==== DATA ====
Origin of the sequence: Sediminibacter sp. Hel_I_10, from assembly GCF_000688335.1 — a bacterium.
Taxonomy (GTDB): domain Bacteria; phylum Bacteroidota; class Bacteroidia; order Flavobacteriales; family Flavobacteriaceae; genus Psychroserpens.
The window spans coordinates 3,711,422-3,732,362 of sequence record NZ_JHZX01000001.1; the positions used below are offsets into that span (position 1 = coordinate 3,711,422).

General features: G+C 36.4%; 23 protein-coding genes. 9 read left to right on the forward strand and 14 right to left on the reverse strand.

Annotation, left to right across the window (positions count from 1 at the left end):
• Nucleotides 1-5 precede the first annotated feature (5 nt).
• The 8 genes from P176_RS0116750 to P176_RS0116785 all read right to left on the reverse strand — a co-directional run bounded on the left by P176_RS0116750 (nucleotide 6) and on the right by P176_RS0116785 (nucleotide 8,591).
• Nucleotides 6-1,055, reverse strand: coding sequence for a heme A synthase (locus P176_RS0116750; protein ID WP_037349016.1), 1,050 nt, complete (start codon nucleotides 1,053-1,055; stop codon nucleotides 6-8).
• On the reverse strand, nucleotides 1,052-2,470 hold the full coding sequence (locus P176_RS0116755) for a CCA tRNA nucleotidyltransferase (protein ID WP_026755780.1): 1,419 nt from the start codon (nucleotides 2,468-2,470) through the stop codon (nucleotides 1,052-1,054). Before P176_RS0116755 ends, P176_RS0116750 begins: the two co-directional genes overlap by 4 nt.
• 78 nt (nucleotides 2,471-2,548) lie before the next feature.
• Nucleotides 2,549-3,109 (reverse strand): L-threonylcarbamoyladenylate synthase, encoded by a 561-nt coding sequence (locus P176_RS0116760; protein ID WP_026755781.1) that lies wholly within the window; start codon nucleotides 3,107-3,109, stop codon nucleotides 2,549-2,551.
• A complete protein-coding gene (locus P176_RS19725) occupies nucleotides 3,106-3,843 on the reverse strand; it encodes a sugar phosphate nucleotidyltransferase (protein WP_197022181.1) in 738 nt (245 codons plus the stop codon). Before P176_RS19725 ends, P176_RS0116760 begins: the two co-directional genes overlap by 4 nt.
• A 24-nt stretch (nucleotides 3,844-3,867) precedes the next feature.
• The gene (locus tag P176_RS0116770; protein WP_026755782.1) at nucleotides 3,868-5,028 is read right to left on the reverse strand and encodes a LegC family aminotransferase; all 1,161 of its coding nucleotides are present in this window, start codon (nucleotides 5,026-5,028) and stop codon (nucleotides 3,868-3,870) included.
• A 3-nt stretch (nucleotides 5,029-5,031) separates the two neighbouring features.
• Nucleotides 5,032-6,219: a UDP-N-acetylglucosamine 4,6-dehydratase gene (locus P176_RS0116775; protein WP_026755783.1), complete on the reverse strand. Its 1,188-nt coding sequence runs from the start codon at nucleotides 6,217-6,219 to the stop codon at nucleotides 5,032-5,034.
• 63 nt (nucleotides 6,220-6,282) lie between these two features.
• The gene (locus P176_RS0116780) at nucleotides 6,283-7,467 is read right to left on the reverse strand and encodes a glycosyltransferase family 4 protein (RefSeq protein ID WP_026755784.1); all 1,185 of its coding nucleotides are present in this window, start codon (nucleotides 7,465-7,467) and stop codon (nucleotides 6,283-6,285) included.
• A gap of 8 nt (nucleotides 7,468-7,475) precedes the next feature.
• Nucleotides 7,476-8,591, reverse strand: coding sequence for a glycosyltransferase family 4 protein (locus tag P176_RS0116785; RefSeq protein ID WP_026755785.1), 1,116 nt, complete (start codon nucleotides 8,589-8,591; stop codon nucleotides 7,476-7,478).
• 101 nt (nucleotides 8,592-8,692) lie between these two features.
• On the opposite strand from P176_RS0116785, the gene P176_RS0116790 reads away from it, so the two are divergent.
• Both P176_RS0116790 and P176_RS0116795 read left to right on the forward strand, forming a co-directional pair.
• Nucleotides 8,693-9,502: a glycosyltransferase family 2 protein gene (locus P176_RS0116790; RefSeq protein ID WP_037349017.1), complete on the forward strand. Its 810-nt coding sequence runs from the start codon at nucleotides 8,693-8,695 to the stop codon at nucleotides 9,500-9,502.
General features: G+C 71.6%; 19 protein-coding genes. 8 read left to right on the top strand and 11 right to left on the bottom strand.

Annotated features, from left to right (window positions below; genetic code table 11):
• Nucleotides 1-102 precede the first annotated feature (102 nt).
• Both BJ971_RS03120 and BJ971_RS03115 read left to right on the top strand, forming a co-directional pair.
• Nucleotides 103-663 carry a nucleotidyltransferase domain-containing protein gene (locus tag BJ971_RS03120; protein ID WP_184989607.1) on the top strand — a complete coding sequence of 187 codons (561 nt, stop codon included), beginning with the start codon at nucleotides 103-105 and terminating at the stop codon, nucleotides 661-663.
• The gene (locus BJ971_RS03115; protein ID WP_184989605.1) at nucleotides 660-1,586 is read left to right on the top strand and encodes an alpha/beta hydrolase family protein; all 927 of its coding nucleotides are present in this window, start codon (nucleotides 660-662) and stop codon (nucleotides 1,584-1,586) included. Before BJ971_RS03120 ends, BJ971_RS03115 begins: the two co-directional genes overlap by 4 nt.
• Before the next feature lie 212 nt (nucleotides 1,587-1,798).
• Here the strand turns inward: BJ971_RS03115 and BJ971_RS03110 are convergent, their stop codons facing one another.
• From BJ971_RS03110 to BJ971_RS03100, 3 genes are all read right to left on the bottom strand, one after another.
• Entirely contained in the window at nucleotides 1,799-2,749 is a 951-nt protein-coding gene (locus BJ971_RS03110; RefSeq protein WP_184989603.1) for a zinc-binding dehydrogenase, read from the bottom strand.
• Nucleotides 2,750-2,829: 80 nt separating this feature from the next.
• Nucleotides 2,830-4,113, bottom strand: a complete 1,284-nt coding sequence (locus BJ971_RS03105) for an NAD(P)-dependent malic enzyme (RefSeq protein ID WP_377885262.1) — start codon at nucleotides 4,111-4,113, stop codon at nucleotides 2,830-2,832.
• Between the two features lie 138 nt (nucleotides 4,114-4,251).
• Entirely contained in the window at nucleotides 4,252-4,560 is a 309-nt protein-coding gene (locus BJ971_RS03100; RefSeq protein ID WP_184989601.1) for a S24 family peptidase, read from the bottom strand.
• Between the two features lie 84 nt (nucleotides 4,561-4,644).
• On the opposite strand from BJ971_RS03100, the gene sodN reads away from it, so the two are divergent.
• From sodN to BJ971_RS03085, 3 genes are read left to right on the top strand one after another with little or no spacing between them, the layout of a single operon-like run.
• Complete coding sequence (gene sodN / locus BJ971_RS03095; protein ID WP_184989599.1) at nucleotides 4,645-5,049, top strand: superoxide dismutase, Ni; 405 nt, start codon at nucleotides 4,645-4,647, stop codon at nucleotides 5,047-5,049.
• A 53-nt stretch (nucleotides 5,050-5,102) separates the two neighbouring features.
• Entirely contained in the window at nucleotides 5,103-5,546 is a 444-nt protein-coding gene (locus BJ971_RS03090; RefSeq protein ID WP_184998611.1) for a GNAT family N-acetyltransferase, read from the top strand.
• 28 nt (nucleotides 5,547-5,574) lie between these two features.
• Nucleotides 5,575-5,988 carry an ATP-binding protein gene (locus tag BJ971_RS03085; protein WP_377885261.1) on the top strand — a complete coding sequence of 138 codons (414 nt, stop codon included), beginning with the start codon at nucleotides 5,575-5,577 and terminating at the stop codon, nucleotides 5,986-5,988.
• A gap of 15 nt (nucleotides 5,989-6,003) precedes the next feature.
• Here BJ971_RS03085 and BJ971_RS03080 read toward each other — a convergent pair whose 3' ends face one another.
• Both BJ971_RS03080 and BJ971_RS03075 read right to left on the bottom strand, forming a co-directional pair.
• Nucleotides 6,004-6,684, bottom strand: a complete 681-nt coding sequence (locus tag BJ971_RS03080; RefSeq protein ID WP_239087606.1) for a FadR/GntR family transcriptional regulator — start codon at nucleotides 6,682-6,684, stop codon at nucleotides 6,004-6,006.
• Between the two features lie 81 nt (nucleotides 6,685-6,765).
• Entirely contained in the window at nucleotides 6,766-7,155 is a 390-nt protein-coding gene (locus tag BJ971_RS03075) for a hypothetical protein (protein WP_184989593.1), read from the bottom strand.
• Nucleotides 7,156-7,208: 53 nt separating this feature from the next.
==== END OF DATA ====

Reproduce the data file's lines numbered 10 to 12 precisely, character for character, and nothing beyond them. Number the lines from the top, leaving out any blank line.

• 78 nt (nucleotides 2,471-2,548) lie before the next feature.
• Nucleotides 2,549-3,109 (reverse strand): L-threonylcarbamoyladenylate synthase, encoded by a 561-nt coding sequence (locus P176_RS0116760; protein ID WP_026755781.1) that lies wholly within the window; start codon nucleotides 3,107-3,109, stop codon nucleotides 2,549-2,551.
• A complete protein-coding gene (locus P176_RS19725) occupies nucleotides 3,106-3,843 on the reverse strand; it encodes a sugar phosphate nucleotidyltransferase (protein WP_197022181.1) in 738 nt (245 codons plus the stop codon). Before P176_RS19725 ends, P176_RS0116760 begins: the two co-directional genes overlap by 4 nt.